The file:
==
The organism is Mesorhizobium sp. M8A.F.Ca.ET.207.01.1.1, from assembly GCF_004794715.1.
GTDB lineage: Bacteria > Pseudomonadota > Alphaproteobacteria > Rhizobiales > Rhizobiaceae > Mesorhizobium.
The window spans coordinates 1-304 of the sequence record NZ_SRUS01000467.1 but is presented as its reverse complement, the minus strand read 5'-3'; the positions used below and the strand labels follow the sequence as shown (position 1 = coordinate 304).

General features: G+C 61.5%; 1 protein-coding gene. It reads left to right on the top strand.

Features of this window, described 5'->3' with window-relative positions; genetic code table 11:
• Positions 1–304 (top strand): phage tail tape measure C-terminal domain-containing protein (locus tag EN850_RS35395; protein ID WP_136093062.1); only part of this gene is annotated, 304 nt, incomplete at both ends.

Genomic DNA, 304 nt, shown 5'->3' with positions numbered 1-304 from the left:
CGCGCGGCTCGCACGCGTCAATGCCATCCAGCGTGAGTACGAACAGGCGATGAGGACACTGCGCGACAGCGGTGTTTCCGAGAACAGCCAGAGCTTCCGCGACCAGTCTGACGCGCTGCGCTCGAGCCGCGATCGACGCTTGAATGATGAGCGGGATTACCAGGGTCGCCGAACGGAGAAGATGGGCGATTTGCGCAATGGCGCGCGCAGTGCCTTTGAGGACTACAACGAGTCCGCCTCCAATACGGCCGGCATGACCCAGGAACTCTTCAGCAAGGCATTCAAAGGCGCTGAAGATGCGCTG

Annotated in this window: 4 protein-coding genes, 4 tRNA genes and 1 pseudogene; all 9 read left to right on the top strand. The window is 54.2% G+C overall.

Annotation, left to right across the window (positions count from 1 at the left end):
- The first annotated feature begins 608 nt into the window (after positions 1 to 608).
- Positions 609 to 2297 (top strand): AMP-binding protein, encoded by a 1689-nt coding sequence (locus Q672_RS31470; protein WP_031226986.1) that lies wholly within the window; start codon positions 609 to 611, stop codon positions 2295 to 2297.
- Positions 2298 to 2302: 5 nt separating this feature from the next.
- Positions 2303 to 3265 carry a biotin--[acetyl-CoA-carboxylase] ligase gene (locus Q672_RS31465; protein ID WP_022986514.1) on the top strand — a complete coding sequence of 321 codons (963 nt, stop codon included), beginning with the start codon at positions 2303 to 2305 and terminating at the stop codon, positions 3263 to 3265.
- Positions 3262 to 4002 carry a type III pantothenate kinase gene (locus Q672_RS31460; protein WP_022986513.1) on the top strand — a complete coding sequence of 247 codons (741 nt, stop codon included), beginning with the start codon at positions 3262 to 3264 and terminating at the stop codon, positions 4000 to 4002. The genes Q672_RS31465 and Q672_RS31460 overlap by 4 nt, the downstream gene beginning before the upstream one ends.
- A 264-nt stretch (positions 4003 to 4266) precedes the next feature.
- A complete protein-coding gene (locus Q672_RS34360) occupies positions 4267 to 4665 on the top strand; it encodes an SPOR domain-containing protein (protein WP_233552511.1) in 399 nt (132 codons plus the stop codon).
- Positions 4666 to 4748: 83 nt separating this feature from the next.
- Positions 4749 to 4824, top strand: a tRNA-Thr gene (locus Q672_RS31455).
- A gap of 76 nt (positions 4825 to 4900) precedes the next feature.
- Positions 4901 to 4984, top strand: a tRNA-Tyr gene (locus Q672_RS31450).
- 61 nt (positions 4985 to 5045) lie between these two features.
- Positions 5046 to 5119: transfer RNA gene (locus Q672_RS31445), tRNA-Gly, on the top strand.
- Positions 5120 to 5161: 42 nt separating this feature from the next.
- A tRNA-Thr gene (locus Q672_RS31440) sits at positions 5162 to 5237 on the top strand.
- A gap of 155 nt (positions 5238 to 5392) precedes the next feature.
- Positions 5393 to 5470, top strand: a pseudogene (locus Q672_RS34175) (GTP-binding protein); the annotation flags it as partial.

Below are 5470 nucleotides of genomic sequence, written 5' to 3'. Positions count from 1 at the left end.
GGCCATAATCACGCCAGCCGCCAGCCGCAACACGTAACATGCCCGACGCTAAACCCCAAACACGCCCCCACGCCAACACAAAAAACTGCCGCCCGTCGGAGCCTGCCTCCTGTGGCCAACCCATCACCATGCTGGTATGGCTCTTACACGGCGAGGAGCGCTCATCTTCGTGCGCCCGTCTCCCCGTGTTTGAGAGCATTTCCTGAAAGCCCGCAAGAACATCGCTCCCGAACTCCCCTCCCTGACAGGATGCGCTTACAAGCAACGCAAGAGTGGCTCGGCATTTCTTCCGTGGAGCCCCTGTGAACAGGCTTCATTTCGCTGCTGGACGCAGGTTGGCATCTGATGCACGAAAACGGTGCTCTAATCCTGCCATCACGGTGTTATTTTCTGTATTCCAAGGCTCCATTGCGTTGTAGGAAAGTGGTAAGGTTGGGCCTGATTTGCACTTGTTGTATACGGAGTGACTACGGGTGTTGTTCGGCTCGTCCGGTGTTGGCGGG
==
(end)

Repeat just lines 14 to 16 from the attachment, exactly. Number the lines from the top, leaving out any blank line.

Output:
- Positions 2303 to 3265 carry a biotin--[acetyl-CoA-carboxylase] ligase gene (locus Q672_RS31465; protein ID WP_022986514.1) on the top strand — a complete coding sequence of 321 codons (963 nt, stop codon included), beginning with the start codon at positions 2303 to 2305 and terminating at the stop codon, positions 3263 to 3265.
- Positions 3262 to 4002 carry a type III pantothenate kinase gene (locus Q672_RS31460; protein WP_022986513.1) on the top strand — a complete coding sequence of 247 codons (741 nt, stop codon included), beginning with the start codon at positions 3262 to 3264 and terminating at the stop codon, positions 4000 to 4002. The genes Q672_RS31465 and Q672_RS31460 overlap by 4 nt, the downstream gene beginning before the upstream one ends.
- A 264-nt stretch (positions 4003 to 4266) precedes the next feature.